WEBINAR: ‘The revocation of the Working At Height Regulations – Why they need to stay.’ YOUR QUESTIONS ANSWERED

We appreciate you joining us for our SHP Webinar ‘The revocation of the Working At Height Regulations – Why they need to stay.’

We’d like to provide you with the most recent regulatory updates. In a significant policy shift, the UK Government revealed its decision not to fully enact the originally proposed repeal of retained EU laws. This includes the crucial Working at Height Regulations. Instead of the initial plan to discard around 4,000 pieces of EU-era legislation, the government has opted to scrap approximately 600 of these regulations, and notably, the Work at Height regulations are among those retained.

Following our recent webinar, we received a multitude of questions from attendees that we regretfully couldn’t address during the live session. We’re committed to providing you with the answers you seek, and we’re starting with the first set of questions below:

Why are the Government looking to remove all of these Regulations?

It is just part of the Brexit process, at the end of 2023 EU and UK law will automatically separate, we can choose what we want and need to keep.

Is there any regs for mobile towers that there is no need for harnesses to be worn?

Both PASMA and the HSE specifically recommend that you do not use a safety harness and lanyard when working on a mobile tower if the guardrails have been correctly installed then the tower has collective fall protection so personal fall prevention is not necessary, In fact, it would be unsafe to use a safety harness on a scaffold tower. Harness for scaffolding is not recommended as there are no anchor points on the tower for a person to attach a harness to – if you were to fall from a scaffold tower, you would pull the tower, and anyone else using it, down on top of you!

We are often asked to install an entrance which whilst is aesthetically pleasing, proves extremely difficult to service, repair and maintain. If architects and building designers have duties under CDM to consider how this will be done, why are their demands not so build friendly?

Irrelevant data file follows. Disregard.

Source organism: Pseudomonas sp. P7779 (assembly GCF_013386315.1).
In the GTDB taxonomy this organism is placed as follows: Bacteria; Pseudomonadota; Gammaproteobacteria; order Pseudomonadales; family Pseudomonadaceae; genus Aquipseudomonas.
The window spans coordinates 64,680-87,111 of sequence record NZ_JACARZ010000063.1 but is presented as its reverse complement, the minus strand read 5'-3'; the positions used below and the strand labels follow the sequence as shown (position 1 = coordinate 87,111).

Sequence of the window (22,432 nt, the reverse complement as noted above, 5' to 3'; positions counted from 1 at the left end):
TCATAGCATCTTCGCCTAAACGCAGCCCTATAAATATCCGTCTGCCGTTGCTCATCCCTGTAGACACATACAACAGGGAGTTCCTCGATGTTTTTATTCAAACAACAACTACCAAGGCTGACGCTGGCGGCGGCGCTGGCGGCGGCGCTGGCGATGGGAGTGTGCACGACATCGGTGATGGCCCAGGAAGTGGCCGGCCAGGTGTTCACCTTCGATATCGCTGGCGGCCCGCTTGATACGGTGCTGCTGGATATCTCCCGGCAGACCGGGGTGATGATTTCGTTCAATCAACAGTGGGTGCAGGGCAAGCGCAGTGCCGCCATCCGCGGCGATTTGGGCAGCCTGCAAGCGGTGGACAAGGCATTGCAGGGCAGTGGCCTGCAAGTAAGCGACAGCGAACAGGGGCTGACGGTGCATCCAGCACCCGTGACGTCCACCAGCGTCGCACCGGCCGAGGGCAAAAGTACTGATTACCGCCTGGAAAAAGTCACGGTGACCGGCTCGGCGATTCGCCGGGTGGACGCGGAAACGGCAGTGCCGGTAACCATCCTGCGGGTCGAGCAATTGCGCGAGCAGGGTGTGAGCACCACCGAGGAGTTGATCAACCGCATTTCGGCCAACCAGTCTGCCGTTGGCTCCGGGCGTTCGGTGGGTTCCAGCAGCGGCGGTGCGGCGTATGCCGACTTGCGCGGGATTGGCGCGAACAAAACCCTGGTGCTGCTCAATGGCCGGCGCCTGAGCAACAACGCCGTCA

It should be, CDM requires risks to be removed or reduced and at least concidered at the planning stage, designers also need to think about the health and safety for the build, maintenance and deconstruction at its end of life

Which standards should we use for rope access strategies if the H&S document is removed?

BS EN 12841 Personal Fall protection equipment – Rope access Systems – Rope adjustment devices

BS ISO 22846 Personal equipment for protection against falls – Rope Access Systems. Part 1 & Part 2

BS 8437 Code of practice for selection, use and maintenance of personal fall protection systems and equipment for use in the workplace.

BS 7985 Code of practice for the use of rope access methods for industrial purpose – Recommendations and guidance supplementary to BS ISO 22846

BS EN 795 Personal Fall protection equipment – Anchor devices

BS 7883 Personal fall protection equipment Anchor Systems – Systems design, installation, and inspection – code of practise.


IRATA ICOP – International code of practice

IRATA TACS – Training Assessment & Certification Scheme

If the regulations are removed and they revert to becoming guidance, would courts not view the guidance as best practice anyway? Then it would be down to the defence to prove that the actions that organisation were equal to or better than that set out in the guidance?

Guidance has no legal standing , the “better than or equal to” is Quasi law relating to ACOPS.